Another thing that's important about monkeypox and why it hasn't received as much attention is that it is compared to smallpox, which is the pox virus we probably are the most familiar with. [Monkeypox] is much less virulent, and it is much less severe. It doesn't cause as much death. It is more mild of an infection. Fortunately, that doesn't mean that there has been zero research on it. There has been a lot of research. There's a vaccine, but it was deemed potentially low priority for many different reasons.

Updyke: Part two that Erin actually talked about a lot in our monkeypox episode is also the changing epidemiology of the human population. While we knew that monkeypox could potentially cause disease in humans as early as 1970, at that time, the vast majority of our population was vaccinated against smallpox and was therefore protected against monkeypox infection. As time has gone on and we have stopped vaccinating for smallpox because it is eradicated, more and more of the human population is now susceptible to monkeypox. In that way, it's not that surprising that an outbreak is able to happen once that threshold has been crossed.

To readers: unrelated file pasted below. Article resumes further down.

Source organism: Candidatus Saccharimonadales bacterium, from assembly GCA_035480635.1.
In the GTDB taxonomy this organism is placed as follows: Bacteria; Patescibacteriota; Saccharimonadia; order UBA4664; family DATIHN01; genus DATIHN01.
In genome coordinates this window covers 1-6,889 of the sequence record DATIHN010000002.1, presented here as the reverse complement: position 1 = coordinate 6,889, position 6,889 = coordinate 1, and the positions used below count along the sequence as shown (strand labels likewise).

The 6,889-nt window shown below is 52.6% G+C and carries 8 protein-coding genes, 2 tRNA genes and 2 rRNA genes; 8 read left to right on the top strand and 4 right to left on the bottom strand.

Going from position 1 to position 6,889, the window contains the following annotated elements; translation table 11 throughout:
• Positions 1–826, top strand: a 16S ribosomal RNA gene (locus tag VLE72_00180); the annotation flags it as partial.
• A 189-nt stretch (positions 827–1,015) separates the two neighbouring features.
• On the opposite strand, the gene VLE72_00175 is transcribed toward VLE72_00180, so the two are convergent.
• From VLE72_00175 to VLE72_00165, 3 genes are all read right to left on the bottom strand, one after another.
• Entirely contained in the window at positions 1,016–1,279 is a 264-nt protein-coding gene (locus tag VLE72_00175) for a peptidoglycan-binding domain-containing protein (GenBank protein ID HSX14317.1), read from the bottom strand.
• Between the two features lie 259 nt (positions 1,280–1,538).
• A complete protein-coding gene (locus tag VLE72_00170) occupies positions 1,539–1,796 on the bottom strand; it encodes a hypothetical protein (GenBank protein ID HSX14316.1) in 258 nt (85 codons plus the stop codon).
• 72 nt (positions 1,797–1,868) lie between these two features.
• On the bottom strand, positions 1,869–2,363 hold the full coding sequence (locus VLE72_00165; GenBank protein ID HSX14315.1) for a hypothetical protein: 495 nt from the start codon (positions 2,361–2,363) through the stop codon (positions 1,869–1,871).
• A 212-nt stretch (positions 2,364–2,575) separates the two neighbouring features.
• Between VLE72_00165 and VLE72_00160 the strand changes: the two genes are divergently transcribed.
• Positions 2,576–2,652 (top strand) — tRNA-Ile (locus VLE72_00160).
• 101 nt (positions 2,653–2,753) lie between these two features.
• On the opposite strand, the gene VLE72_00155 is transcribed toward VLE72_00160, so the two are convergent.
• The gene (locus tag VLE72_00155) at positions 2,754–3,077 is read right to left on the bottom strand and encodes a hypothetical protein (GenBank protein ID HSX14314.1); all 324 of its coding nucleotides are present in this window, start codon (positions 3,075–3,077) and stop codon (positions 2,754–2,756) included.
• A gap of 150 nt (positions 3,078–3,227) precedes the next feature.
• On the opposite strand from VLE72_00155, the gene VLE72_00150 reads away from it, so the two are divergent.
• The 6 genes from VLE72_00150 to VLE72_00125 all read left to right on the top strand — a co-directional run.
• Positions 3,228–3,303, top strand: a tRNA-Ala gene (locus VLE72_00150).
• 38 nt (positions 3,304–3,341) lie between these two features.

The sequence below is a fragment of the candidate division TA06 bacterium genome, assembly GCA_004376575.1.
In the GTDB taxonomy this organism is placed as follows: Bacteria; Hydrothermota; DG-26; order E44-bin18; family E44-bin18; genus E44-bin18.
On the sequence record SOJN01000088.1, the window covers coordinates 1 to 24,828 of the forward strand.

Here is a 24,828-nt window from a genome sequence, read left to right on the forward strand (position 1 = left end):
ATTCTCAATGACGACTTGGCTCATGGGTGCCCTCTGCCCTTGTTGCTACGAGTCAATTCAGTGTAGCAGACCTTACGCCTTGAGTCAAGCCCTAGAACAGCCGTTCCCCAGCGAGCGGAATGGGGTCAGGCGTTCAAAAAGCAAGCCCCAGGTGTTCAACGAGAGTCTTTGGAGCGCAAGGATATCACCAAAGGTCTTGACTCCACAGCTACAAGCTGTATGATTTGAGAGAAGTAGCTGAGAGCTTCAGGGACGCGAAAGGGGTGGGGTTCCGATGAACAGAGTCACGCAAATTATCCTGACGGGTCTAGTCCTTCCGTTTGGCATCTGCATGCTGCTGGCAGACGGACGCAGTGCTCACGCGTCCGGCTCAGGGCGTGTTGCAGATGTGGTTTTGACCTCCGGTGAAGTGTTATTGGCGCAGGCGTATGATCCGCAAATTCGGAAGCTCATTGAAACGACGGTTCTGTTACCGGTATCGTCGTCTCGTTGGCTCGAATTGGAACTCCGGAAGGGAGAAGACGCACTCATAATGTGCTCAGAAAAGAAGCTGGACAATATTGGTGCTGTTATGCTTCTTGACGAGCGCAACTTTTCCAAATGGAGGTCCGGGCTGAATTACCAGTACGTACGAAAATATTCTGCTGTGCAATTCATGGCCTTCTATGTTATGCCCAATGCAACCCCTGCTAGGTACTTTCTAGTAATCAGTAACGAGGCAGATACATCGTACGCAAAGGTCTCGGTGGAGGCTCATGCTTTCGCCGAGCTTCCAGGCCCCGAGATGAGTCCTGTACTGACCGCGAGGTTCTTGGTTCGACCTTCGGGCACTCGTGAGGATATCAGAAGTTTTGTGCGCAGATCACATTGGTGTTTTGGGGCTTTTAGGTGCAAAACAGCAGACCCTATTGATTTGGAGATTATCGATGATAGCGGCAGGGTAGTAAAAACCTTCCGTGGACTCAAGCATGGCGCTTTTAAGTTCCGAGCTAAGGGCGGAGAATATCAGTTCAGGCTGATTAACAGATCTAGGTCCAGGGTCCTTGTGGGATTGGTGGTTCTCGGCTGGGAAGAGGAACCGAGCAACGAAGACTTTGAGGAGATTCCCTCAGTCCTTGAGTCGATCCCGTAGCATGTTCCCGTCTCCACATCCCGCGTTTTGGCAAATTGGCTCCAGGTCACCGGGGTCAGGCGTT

Debunking monkeypox misinformation

A lot of this stuff that has come out in news outlets lately is that there's a lot of misinformation being spread about monkeypox, which I'm sure you came across in your research for the episode. Can you start to debunk some of the big misinformation that we're seeing right now?

Updyke: Oone of the things to keep in mind is that there's a lot of questions going around, because so far, the majority of people that we have identified with monkeypox, or that have been identified as being positive for monkeypox, are in the public health category known as men who have sex with men. There's a lot of questions as to whether this is now a sexually transmitted disease. While there's research ongoing into whether it can be transmitted by semen or even cervical secretions and other bodily fluids, we have known for a very long time that this is a virus that's spread by close physical contact, as well as potentially respiratory droplets.

Sexual contact is one type of contact. Stigmatizing certain groups or assuming that this is only spread by sexual intercourse is problematic because we are likely missing spread by doing that.

You clarified that close contact is what spreads this monkeypox that we're seeing right now. Can you give us a little more information about what constitutes close contact?